Any co-owner who owns one or more lots in a condo is required to pay condo maintenance fees. And contrary to popular belief, they are not proportional to the living area, because other criteria come into play to determine the method of fee distribution between the different lots.

Here are some explanations on how condo maintenance fees are calculated.

The expenses included in the condo maintenance fees

In accordance with the provisions of Section 1064 of the Civil Code of Québec, each co-owner is required to contribute to the common expenses in proportion to the relative value of their fraction.

These condo maintenance fees include:

  • General communal expenses related to the preservation, maintenance, and administration of the common areas
  • Common expenses related to restricted-use common areas (in other words, which only concern a portion of the co-owners)
  • Common expenses related to the contingency fund.

Soon, the condo fees will also have to integrate the common expenses relating to the self-insurance fund, the law requiring the constitution of this fund starting April 15, 2022.

The building manager, who keeps the accounts for the condo and collects the funds to cover the building expenses, establishes a provisional budget including all these charges that is submitted to the co-owners during the General Meeting. Then, based on the budget submitted, he sends the notice of assessment to the co-owners during the year in order to permanently have the necessary funds to deal with the expenses of the building.

The declaration of co-ownership stipulates the distribution of the condo fees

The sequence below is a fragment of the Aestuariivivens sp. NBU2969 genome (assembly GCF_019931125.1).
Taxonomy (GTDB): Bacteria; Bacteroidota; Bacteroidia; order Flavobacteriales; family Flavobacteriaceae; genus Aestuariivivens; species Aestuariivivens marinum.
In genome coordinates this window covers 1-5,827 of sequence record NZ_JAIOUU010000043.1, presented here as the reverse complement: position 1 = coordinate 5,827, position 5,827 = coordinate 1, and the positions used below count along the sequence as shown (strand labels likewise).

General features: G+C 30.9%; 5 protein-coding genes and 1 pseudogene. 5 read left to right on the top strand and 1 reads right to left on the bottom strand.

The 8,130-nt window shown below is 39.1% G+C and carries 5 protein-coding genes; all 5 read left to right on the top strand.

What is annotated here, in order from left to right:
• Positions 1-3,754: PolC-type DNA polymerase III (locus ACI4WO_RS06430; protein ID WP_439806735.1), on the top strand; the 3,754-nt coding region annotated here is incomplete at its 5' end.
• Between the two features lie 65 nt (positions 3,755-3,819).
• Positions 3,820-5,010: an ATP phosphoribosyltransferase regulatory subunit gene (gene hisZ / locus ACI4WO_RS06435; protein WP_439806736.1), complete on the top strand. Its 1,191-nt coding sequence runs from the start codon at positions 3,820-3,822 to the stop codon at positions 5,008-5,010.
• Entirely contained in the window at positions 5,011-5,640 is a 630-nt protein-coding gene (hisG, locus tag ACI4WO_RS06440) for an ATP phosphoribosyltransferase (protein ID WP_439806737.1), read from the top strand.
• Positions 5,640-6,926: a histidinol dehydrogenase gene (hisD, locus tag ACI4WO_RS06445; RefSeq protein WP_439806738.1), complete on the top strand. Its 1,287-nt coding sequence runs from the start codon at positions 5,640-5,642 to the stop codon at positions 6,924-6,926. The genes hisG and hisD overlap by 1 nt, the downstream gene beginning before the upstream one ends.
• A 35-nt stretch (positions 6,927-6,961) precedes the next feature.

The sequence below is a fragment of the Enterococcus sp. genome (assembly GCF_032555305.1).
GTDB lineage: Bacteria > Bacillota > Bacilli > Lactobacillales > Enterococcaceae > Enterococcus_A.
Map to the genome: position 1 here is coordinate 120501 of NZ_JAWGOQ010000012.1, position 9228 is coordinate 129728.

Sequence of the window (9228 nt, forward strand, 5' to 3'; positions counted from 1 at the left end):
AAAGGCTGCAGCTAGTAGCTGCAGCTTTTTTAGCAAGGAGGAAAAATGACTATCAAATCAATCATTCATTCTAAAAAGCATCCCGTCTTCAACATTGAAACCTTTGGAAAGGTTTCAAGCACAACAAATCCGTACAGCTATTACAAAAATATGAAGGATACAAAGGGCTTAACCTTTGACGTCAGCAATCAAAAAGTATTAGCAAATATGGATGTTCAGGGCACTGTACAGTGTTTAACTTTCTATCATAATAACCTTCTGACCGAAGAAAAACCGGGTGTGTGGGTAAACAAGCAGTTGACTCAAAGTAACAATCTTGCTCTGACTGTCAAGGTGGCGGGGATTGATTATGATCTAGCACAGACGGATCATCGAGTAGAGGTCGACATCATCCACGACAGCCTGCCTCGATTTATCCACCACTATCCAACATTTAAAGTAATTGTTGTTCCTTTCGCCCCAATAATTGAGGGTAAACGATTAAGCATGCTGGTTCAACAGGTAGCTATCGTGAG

In addition to stipulating the rules for living and building management, the mode of fee distribution between the different lots that make up the condo can also be found in the declaration of co-ownership.

And contrary to popular belief, the condo fees aren’t distributed in equal shares between the different apartments or according to their living area. Indeed, fee distribution formulas are established by taking various criteria into account, such as the size of the apartment, but also elements such as the floor, the presence of a balcony or yard, etc.

General common expenses such as the costs of administration, common area maintenance, building employees, etc. are distributed in proportion to the relative value of the fraction of the lots.

There are also specific common expenses that only concern a portion of the co-owners. An example would be a condo made up of two buildings, only one of which has an elevator: only the co-owners who own a property in the building with the elevator would be liable for the fees related to the elevator.

Finally, the declaration of co-ownership may include a special provision concerning common areas for exclusive use: it has the possibility to charge the co-owner who has exclusive use of one portion of the common area (for example, a yard) for all the costs associated with its maintenance.